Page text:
The syrup is filtered to remove any impurities and then bottled while it’s still hot.
Maple syrup grades and colors
If you’ve looked at (real) maple syrup in stores, you may have noticed that some syrup is lighter in color and others are darker. These colors are assigned different “grades,” which are labeled on the product itself.
But what does it all mean?
In short, the lighter maple syrups are from earlier in the season, and the darker maple syrups are from later in the season. The lighter the color, the lighter the taste. The darkest syrup will have the strongest flavor. However, they all contain the same amount of sugar (66.9%) and have all been produced in exactly the same way.
While these grades have varied by states and countries over the years, labeling was made uniform across North America in 2016. The word “grade” can be confusing, as people assume it means that one is better than the other, but in fact, it refers only to the color and taste of the syrup.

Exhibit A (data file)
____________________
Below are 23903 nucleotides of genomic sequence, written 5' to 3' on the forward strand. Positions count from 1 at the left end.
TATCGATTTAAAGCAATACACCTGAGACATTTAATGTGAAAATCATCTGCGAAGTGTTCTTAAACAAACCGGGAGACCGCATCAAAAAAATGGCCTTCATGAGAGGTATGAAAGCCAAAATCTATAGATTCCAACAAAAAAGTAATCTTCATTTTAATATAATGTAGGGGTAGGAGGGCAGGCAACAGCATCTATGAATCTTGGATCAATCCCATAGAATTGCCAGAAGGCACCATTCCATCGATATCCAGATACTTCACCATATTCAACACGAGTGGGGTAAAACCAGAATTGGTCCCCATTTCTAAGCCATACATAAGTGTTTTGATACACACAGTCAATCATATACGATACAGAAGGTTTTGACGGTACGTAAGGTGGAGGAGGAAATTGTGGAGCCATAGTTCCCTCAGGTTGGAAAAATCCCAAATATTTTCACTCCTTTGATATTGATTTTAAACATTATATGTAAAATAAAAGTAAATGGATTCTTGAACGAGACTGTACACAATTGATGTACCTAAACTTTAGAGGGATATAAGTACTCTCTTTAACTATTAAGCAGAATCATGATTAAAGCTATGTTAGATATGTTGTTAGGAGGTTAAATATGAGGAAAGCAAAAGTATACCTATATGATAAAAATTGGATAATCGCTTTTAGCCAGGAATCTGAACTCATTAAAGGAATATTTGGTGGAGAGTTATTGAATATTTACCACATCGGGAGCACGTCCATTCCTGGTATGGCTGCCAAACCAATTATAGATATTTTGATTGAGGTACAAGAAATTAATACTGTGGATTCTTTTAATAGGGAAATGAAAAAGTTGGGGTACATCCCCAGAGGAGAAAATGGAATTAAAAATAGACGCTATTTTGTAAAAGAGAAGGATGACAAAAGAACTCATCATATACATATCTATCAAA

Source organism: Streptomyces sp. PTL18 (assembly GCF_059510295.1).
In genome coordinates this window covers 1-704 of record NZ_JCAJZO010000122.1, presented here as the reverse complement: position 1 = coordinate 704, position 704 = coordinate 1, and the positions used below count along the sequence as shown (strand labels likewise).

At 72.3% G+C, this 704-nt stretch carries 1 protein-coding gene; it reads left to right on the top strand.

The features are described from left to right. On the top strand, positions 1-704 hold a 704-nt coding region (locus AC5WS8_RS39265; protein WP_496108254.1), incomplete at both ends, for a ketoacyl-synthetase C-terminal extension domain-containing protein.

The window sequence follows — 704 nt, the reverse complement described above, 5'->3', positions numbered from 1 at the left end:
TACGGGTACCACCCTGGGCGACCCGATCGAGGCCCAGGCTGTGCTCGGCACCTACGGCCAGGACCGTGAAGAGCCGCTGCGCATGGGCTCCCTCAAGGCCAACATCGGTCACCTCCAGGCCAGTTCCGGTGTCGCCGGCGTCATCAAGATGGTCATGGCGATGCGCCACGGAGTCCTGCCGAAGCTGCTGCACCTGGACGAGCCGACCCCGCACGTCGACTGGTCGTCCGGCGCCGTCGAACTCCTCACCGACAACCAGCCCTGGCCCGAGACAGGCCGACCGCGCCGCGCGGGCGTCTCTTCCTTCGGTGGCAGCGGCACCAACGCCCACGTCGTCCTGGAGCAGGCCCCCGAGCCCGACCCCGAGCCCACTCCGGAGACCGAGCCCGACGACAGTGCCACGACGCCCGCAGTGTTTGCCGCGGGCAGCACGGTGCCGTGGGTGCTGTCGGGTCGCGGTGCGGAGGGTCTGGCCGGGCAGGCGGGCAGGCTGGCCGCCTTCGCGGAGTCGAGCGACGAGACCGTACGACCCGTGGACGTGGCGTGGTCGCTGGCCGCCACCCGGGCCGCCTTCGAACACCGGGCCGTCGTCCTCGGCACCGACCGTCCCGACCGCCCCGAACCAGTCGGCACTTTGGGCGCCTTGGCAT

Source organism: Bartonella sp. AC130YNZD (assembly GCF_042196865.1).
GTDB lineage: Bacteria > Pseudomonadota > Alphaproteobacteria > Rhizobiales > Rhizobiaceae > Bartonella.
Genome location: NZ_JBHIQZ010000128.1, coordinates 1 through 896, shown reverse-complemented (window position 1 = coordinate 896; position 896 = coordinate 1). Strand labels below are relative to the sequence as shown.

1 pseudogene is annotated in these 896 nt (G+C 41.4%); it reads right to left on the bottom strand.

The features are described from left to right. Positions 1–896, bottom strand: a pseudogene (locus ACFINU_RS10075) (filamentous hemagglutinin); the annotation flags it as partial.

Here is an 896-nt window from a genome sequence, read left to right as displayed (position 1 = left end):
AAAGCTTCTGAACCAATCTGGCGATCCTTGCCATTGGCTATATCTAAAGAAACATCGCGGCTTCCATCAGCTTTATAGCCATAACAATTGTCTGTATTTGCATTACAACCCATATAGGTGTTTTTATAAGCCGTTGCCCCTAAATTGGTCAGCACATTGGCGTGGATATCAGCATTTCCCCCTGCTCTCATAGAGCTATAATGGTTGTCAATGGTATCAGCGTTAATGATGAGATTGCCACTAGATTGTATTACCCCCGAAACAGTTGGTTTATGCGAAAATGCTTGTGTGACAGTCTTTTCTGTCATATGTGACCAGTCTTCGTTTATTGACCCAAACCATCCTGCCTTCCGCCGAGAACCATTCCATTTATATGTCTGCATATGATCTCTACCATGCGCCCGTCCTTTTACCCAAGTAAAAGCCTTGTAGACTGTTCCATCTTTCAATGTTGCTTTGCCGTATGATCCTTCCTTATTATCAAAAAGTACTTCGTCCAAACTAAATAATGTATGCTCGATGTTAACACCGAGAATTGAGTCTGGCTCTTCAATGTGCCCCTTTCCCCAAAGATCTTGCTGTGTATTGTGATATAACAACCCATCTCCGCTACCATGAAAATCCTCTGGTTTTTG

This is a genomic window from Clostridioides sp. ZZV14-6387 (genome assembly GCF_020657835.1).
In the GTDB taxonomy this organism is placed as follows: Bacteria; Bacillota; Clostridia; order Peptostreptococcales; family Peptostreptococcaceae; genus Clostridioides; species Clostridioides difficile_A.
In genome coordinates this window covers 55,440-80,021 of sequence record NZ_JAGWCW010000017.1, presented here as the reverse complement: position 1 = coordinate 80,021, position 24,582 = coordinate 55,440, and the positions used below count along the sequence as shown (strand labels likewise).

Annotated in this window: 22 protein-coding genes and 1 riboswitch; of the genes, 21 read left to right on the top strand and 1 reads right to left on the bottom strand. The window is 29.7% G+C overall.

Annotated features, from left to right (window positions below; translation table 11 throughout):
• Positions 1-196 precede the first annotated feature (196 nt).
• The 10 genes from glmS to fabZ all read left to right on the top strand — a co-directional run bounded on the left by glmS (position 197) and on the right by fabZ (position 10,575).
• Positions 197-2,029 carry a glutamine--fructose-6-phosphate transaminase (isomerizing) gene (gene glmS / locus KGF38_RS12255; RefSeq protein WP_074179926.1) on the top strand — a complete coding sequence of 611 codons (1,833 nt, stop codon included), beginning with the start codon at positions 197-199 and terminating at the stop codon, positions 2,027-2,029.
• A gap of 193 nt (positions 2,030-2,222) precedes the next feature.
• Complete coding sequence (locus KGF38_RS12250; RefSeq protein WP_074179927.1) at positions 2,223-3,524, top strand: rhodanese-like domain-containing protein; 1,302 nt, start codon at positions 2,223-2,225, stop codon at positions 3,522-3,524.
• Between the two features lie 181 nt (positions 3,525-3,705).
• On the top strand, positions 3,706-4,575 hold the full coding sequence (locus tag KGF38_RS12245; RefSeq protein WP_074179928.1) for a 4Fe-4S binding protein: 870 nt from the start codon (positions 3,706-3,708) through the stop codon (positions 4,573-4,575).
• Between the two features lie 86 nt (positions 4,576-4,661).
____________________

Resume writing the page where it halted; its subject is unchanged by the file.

If you’re used to the old grades, this article provides a handy explanation of the newer grades.
Here are the current grades of pure maple syrup:
- Grade A – these are the ones you will find in retail locations:
- Golden Color and Delicate Taste – formerly called “Fancy,” most often used for maple cream and maple candies
- Amber Color and Rich Taste – popular table syrup, great for teas
- Dark Color and Robust Taste – formerly called “Grade B,” great for cooking and for glazing meats, or for topping oatmeal or pancakes
- Very Dark Color and Strong Taste – formerly called “Grade C,” mostly used as a commercial ingredient as its strong flavor works well in baking. Used in place of molasses.
- Processing Grade – not sold in retail markets but is used to make other products and is mostly used in agriculture
Why is maple syrup so delicious?
We’re sure that the high sugar concentration has a lot to do with the great taste of maple syrup, but the full and complete chemistry of maple syrup is not completely understood. So sugar and a little mystery make real maple syrup one of the best things on the planet. Just another wonderful product that we have to thank trees for.